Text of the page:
5-Azacytidine is a cytidine analog that is primarily used in the treatment of acute myelocytic leukemia and myelodysplastic syndrome.

2-Fluoroadenosine-5′-phosphate (Fludara, also referred to as FaraA) is one of the most active agents in the treatment of chronic lymphocytic leukemia. The compound acts by inhibiting DNA synthesis. Treatment of cells with F-araA is associated with the accumulation of cells at the G1/S phase boundary and in S phase; thus, it is a cell cycle S phase-specific drug. InCorp of the active metabolite, F-araATP, retards DNA chain elongation. F-araA is also a potent inhibitor of ribonucleotide reductase, the key enzyme responsible for the formation of dATP. 2-Chlorodeoxyadenosine is useful in the treatment of low grade B-cell neoplasms such as chronic lymphocytic leukemia, non-Hodgkins' lymphoma, and hairy-cell leukemia. The spectrum of activity is similar to that of Fludara. The compound inhibits DNA synthesis in growing cells and inhibits DNA repair in resting cells.

A fifth family of antineoplastic agents which may be used in combination with the present invention consists of hormonal agents. Suitable hormonal-type antineoplastic agents that may be used in the present invention include, but are not limited to Abarelix; Abbott A-84861; Abiraterone acetate; Aminoglutethimide; anastrozole; Asta Medica AN-207; Antide; Chugai AG-041R; Avorelin; aseranox; Sensus B2036-PEG; Bicalutamide; buserelin; BTG CB-7598; BTG CB-7630; Casodex; cetrolix; clastroban; clodronate disodium; Cosudex; Rotta Research CR-1505; cytadren; crinone; deslorelin; droloxifene; dutasteride; Elimina; Laval University EM-800; Laval University EM-652; epitiostanol; epristeride; Mediolanum EP-23904; EntreMed 2-ME; exemestane; fadrozole; finasteride; flutamide; formestane; Pharmacia & Upjohn FCE-24304; ganirelix; goserelin; Shire gonadorelin agonist; Glaxo Wellcome GW-5638; Hoechst Marion Roussel Hoe-766; NCI hCG; idoxifene; isocordoin; Zeneca ICI-182780; Zeneca ICI-118630; Tulane University J015X; Schering Ag J96; ketanserin; lanreotide; Milkhaus LDI-200; letrozol; leuprolide; leuprorelin; liarozole; lisuride hydrogen maleate; loxiglumide; mepitiostane; Leuprorelin; Ligand Pharmaceuticals LG-1127; LG-1447; LG-2293; LG-2527; LG-2716; Bone Care International LR-103; Lilly LY-326315; Lilly LY-353381-HCl ; Lilly LY-326391; Lilly LY-353381; Lilly LY-357489; miproxifene phosphate; Orion Pharma MPV-2213ad; Tulane University MZ-4-71; nafarelin; nilutamide; Snow Brand NKS01; octreotide; Azko Nobel ORG-31710; Azko Nobel ORG-31806; orimeten; orimetene; orimetine; ormeloxifene; osaterone; Smithkline Beecham SKB-105657; Tokyo University OSW-1; Peptech PTL-03001; Pharmacia & Upjohn PNU-156765; quinagolide; ramorelix; Raloxifene; statin; sandostatin LAR; Shionogi S-10364; Novartis SMT-487; somavert; somatostatin; tamoxifen; tamoxifen methiodide; teverelix; toremifene; triptorelin; TT-232; vapreotide; vorozole; Yamanouchi YM-116; Yamanouchi YM-511; Yamanouchi YM-55208; Yamanouchi YM-53789; Schering AG ZK-1911703; Schering AG ZK-230211; and Zeneca ZD-182780.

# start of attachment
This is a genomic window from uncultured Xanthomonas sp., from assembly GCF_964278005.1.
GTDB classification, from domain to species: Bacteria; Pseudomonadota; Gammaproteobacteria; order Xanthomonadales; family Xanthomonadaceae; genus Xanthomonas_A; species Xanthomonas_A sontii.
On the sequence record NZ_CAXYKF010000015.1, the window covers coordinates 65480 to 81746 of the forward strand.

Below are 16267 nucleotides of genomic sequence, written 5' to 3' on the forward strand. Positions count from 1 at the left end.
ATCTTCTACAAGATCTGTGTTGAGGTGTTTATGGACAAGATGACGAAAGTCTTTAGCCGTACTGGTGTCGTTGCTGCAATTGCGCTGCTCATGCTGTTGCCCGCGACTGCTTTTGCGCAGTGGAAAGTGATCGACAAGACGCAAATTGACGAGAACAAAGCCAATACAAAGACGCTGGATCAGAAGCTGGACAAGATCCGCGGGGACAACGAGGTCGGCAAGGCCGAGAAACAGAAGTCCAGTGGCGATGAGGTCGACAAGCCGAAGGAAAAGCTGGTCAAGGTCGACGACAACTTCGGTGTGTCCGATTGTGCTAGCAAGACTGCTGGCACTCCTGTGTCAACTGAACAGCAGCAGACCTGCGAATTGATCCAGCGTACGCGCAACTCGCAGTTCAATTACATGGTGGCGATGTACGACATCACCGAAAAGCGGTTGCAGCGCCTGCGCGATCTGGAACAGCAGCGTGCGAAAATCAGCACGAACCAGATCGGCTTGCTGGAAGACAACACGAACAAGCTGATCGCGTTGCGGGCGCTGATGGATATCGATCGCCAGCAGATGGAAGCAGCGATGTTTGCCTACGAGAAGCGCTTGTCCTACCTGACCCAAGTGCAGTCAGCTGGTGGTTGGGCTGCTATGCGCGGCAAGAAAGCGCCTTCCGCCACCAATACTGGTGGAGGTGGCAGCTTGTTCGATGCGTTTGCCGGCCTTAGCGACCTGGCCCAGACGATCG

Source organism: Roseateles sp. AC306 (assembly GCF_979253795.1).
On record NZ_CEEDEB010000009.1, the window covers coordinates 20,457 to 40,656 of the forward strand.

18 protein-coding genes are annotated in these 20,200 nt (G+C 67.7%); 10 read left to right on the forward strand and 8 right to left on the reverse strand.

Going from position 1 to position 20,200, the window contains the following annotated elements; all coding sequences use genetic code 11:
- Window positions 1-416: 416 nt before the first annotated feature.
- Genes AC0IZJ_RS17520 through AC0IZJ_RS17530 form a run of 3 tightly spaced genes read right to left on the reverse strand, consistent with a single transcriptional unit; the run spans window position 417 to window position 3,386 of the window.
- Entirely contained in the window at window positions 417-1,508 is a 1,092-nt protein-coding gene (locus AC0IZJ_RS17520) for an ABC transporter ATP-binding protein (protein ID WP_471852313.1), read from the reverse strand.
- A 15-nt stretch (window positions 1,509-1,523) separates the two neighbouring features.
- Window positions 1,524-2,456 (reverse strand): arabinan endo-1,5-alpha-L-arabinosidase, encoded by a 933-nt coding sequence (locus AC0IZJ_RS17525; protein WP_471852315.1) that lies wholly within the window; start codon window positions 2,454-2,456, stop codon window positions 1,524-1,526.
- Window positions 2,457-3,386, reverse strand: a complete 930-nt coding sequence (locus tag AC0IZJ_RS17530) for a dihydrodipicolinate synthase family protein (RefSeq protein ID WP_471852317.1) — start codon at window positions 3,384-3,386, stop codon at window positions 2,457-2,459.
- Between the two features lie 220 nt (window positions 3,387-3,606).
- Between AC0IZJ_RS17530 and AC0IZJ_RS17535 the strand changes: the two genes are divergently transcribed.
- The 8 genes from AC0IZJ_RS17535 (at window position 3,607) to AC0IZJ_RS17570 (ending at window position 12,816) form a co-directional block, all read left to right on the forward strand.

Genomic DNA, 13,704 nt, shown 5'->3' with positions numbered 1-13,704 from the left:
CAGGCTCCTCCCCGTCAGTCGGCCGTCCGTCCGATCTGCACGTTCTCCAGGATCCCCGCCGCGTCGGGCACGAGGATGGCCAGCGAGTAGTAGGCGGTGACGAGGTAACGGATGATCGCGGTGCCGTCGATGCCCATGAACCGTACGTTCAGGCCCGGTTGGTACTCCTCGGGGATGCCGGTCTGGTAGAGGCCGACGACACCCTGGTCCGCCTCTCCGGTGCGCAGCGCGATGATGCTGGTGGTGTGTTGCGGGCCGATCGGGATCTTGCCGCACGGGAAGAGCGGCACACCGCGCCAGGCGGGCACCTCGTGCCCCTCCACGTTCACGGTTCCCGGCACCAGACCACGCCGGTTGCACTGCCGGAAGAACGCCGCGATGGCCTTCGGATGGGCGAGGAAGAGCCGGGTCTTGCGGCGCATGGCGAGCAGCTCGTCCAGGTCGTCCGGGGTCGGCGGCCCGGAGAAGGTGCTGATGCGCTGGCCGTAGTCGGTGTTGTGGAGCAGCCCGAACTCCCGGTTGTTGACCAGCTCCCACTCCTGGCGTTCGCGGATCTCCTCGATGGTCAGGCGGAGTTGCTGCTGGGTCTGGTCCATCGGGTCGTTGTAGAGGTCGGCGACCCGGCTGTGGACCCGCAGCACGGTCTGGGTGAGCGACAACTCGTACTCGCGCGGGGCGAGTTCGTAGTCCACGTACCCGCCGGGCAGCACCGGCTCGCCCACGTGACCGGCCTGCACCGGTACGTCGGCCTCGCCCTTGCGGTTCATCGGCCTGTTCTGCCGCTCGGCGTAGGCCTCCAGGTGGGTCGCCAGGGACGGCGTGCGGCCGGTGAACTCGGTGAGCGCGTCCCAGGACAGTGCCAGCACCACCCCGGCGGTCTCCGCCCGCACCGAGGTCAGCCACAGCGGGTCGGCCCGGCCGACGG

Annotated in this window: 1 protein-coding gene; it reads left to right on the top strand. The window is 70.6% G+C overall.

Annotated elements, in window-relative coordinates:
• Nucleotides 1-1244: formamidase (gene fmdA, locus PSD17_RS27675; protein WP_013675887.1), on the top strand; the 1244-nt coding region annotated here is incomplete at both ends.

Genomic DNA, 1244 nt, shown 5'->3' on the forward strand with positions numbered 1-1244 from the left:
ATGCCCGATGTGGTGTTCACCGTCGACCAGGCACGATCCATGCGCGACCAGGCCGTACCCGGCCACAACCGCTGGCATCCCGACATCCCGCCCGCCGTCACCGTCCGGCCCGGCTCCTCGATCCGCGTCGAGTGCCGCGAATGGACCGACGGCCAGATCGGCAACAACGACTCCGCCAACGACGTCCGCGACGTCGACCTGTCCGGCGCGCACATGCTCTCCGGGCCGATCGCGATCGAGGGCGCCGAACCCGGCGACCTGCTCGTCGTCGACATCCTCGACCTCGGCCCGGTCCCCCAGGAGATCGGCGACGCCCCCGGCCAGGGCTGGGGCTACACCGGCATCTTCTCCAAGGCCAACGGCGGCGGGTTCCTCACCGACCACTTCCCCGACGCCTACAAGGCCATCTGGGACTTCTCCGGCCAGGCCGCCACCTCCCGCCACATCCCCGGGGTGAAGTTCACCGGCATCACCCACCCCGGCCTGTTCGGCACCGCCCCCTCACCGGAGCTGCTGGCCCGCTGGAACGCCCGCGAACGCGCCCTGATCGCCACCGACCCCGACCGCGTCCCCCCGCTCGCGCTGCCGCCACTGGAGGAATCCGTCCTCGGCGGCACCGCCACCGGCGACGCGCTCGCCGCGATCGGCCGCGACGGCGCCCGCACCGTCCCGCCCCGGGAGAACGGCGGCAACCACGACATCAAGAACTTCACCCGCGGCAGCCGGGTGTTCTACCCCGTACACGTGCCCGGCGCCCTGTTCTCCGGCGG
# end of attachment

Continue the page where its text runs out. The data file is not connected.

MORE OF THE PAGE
Preferred hormonal agents that may be used in the present invention include, but are not limited to, those identified in Table No. 7, below.

TABLE NO. 7
Hormonal agents
Common
Name/
Trade
CompoundNameCompanyReferenceDosage
2-methoxyestradiolEntreMed;EntreMed
2-ME
N-(S)-A-84861Abbott
tetrahydrofuroyl-
Gly-D2Nal-D4ClPhe-
D3Pal-Ser-NMeTyr-
DLys(Nic)-Leu-
Lys(Isp)-Pro-
DAla-NH2
raloxifene
[3R-1-(2,2-AG-041RChugaiWO
Dimethoxyethyl)-3-94/19322
((4-
methylphenyl) amino
carbonylmethyl)-3-
(N′-(4-methylphenyl)
ureido)
-indoline-2-one]
AN-207AstaWO 97/19954
Medica
Ethanamine, 2-[4-toremifene;OrionEP 9587560 mg/d
(4-chloro-1,2-FARESTON ®Pharma
diphenyl-1-
butenyl)phenoxy]-
N,N-dimethyl-,
(Z)-
Ethanamine, 2-[4-tamoxifenZenecaUS 4536516For
(1,2-diphenyl-1-NOLVADEX(R)patients
butenyl)phenoxy]-with
N,N-dimethyl-,breast
(Z)-cancer,
the
recommended
daily
dose is
20-40 mg.
Dosages
greater
than 20 mg
per day
should be
divided
(morning
and
evening).
D-Alaninamide N-Antide;Ares-WO 89/0194425 or
acetyl-3-(2-ORF-23541Serono50 microg/
naphthalenyl)-D-kg sc
alanyl-4-chloro-D-
phenylalanyl-3-(3-
pyridinyl)-D-
alanyl-L-seryl-N6-
(3-
pyridinylcarbonyl)-
L-lysyl-N6-(3-
pyridinylcarbonyl)-
D-lysyl-L-
leucyl-N6-(1-
methylethyl)-L-
lysyl-L-prolyl-
B2036-Sensus
PEG;
Somaver;
Trovert
4-Methyl-2-[4-[2-EM-800;Laval
(1-EM-652University
piperidinyl)ethoxy]
phenyl]-7-
(pivaloyloxy)-3-
[4-(pivaloyloxy)
phenyl]-2H-1-
benzopyran
letrozolUS 4749346
goserelinUS 4100274
3-[4-[1,2-GW-5638Glaxo
Diphenyl-1(Z)-Wellcome
butenyl]phenyl]-
2(E)-propenoic
acid
Estra-1,3,5(10)-ICI-ZenecaEP 34/6014250 mg/mth
triene-3,17-diol,182780;
7-[9-[(4,4,5,5,5-Faslodex;
pentafluoropentyl)ZD-182780
sulfinyl]-
nonyl]-,
(7alpha,17beta)-
J015XTulane
University
LG-1127;Ligand
LG-1447Pharmaceuticals
LG-2293Ligand
Pharmaceuticals
LG-2527;Ligand
LG-2716Pharmaceuticals
buserelin,Peptech
Peptech;
deslorelin,
Peptech;
PTL-
03001;
triptorelin,
Peptech
LR-103Bone
Care
International
[2-(4-LY-326315LillyWO 9609039
Hydroxyphenyl)-6-
hydroxynaphthalen-
1-yl] [4-[2-(1-
piperdinyl)ethoxy]
phenyl]methane
hydrochloride
LY-Lilly
353381-
HCl
LY-326391Lilly
LY-353381Lilly
LY-357489Lilly
MPV-OrionEP 4769440.3-300 mg
2213adPharma
Isobutyryl-Tyr-D-MZ-4-71Tulane
Arg-Asp-Ala-Ile-University
(4-Cl)-Phe-Thr-
Asn-Ser-Tyr-Arg-
Lys-Val-Leu-(2-